In the second half of the 16th century, Samson Erdeswick noted a section a quarter of a mile long near Bowness still standing to 16ft (4.8m), whilst Sir Christopher Ridley claimed (somewhat implausibly) it stood to 21ft (‘in sum placis yet vij yardis’). Soon afterwards, Camden recorded a stretch of curtain wall near Carvoran still standing to 15ft (4.5m). The best archaeological clue to the original height of the curtain wall comes from the set of stairs found at Milecastle 48 (Poltross Burn). Although the stairs do not survive to their full original height, a height for the walkway of the milecastle has been calculated at 3.6m (12 Roman feet). Coincidentally, this is the figure Bede gives for the height of the curtain wall. There is, of course, no guarantee that the wall was the same height for its entire length.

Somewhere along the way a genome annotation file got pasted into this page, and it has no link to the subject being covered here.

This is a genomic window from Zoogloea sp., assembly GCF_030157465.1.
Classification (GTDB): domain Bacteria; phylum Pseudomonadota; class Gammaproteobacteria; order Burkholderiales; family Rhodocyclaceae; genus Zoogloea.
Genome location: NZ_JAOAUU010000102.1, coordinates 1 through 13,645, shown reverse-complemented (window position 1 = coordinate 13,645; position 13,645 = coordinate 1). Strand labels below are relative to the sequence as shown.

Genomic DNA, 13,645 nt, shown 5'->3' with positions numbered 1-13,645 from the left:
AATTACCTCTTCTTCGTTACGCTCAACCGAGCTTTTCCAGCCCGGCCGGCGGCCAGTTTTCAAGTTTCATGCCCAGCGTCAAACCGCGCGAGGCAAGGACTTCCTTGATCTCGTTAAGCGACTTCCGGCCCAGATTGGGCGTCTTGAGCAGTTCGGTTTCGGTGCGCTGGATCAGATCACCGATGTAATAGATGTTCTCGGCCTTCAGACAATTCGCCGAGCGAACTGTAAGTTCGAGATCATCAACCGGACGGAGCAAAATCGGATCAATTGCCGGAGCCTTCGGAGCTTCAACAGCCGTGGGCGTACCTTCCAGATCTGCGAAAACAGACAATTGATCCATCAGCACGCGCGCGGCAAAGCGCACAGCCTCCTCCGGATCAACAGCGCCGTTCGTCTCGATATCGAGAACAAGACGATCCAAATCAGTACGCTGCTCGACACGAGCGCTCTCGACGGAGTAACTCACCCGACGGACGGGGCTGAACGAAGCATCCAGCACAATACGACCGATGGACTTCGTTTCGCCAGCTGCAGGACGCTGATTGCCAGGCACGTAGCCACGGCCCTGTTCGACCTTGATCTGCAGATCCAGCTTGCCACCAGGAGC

If it also had a walkway, it is likely to have been at the same height as that of the milecastle and, if indeed it had walkway, comparison with other contemporary fortified sites suggests it will also have had a parapet of around 1.5m on its northern edge, giving a total height of perhaps 5.1m. However, at Poltross Burn the ground level to the north of the curtain wall is c.1m lower than to the south (a fact now disguised by the railway embankment), so the original height of the north face here, from ground level to the top of the parapet, might have been 6m (20 Roman feet) – coincidentally a common width for the berm. If it did not have a walkway (and thus no need of a parapet), it might still have been the same height, so that it matched the milecastle (which will still have needed a parapet around its wall walk).